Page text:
But it’s not just luxury designer wear that will earn you extra pocket money. Many consignment stores and online shops accept a range of labels, as long as the item isn’t more than a few years old and is still in excellent condition. At Tradesy, an online clothing resale marketplace, top-selling brands like Zara and Abercrombie & Fitch sit alongside high-end labels like Chanel and Louis Vuitton. Los Angeles-based CEO and founder Tracy DiNunzio says online consignment is an ideal way to update your wardrobe without spending money. In fact, before she launched Tradesy, DiNunzio herself made at least $5,000 selling her clothes on eBay and Craigslist. With Tradesy, she makes selling even easier by taking care of shipping and returns. Users simply list their items on the site, and when they make a sale, Tradesy mails them a pre-paid, pre-addressed shipping kit. Sellers are paid directly by PayPal (the company takes a 9 per cent cut, and the seller keeps the rest). Since launching in October 2012, Tradesy has grown to 600,000 members, and DiNunzio says the average seller makes about $400 each month.

“We have a different relationship with our wardrobe than we used to have,” explains DiNunzio of her site’s allure. “When you buy something, you’re no longer locked into the idea that you have to own it forever. If you’re not going to wear it for more than a season, [selling it] is a way to make some of your money back. You can constantly rotate your closet.” It’s a philosophy that appeals to many a style-conscious woman—particularly those who, like Mark, work in fashion and feel pressure to be on trend and wear the right labels on a limited budget.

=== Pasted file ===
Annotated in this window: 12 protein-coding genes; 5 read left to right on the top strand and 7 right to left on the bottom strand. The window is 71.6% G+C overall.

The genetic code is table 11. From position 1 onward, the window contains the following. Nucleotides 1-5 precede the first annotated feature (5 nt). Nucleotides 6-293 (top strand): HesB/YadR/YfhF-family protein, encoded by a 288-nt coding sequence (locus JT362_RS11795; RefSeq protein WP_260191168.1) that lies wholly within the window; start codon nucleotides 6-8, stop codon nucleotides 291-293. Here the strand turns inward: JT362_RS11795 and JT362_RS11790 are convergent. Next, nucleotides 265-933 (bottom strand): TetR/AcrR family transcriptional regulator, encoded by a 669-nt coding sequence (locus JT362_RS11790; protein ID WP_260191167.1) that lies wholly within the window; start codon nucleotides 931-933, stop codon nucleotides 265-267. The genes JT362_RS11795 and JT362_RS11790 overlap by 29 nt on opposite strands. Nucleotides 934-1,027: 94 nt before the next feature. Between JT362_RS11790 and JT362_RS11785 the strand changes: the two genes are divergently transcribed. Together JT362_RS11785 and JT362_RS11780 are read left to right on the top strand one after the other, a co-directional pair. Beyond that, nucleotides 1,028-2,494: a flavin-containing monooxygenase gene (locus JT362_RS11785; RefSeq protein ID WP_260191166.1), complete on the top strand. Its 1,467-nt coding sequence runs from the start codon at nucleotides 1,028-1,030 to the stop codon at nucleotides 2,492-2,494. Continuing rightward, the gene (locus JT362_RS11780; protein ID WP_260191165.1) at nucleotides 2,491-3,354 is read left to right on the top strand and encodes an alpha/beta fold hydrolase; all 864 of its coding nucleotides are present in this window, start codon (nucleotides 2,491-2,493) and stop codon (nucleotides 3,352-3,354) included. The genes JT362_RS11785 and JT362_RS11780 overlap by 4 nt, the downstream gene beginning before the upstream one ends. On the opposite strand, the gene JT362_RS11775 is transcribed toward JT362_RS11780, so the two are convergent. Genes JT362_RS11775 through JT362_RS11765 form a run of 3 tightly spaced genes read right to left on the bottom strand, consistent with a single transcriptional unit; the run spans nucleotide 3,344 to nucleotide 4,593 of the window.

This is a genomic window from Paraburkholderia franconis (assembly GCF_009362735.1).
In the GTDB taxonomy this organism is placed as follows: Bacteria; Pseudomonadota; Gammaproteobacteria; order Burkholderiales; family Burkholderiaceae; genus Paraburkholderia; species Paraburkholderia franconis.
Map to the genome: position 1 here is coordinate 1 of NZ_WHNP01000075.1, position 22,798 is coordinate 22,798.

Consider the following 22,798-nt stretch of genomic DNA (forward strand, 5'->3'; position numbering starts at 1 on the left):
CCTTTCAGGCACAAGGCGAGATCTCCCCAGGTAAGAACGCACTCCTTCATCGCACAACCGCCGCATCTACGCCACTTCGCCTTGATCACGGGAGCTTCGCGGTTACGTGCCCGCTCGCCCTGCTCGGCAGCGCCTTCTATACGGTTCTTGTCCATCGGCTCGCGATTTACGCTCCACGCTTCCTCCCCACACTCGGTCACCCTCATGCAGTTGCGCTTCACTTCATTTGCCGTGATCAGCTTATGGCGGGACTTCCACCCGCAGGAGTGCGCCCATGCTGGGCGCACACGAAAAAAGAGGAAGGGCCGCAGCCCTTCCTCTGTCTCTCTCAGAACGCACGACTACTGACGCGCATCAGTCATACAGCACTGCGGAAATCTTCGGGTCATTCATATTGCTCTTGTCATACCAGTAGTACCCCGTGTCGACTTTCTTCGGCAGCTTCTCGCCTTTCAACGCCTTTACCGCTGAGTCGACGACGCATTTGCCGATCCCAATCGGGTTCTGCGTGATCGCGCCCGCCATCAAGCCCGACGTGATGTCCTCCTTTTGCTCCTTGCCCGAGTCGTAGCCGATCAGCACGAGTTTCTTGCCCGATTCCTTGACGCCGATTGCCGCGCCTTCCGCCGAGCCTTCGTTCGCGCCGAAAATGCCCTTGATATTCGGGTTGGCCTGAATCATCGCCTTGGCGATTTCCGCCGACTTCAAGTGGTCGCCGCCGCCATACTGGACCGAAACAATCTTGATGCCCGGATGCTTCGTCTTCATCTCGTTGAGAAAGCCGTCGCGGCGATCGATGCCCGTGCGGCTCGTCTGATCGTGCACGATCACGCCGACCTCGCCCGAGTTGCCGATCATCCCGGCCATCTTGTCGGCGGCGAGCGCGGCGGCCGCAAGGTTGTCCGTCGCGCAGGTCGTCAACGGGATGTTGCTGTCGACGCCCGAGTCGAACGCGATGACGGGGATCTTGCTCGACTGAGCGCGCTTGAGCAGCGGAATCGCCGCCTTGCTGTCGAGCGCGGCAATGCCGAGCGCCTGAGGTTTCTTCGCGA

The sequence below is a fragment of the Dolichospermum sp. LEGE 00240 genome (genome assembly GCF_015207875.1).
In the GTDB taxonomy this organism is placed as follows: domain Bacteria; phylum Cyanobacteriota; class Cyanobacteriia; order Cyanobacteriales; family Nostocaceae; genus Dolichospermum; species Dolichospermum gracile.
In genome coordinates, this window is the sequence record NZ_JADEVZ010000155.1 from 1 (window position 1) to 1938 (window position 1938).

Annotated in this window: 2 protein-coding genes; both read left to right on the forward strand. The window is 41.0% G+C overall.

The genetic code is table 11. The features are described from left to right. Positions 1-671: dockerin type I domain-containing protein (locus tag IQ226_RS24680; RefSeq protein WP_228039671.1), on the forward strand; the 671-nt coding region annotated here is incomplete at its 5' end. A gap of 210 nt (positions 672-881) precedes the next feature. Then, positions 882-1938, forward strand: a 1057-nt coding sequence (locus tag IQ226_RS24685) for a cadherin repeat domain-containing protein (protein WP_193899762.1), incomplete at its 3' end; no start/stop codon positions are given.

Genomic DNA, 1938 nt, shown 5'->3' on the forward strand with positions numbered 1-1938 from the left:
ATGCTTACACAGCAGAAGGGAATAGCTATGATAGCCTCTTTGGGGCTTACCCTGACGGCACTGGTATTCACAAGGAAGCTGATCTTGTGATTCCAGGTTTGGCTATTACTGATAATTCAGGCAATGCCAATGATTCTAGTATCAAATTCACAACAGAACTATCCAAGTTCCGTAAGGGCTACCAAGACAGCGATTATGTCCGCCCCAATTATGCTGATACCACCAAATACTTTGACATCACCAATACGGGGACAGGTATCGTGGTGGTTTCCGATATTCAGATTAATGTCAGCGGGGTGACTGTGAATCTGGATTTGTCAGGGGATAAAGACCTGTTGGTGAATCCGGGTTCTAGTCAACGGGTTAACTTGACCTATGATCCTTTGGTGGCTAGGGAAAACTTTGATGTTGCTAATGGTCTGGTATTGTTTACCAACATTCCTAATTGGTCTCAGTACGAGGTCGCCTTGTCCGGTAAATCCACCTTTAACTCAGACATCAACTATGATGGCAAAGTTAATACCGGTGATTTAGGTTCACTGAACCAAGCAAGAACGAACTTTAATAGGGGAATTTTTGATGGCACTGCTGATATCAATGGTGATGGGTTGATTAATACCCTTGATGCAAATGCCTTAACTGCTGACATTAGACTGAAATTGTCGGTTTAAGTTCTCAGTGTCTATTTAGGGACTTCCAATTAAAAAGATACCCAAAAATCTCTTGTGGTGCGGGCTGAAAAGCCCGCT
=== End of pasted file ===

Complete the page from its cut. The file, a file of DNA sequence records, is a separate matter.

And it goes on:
While consignment stores and their online counterparts have become the new shopping arena of the style set, some women are taking matters into their own hands. Toronto-based designers-turned-bloggers Samantha and Caillianne Beckerman cashed in on their social media status by holding a flash sale via their blog, Beckerman Bite Plate, and their Instagram feed, where they have more than 105,000 followers. They posted photos of nearly 50 items—everything from faux-fur Prada bags to Burberry shoes—and, not surprisingly, everything was snatched up within weeks. “We shipped to the Netherlands, Sweden, Abu Dhabi,” says Caillianne. “It was a really good feeling knowing that if I’m not wearing a piece, someone else will be enjoying it.” She won’t reveal how much they made, but says they used the money to visit their younger sister, Chloe, in L.A.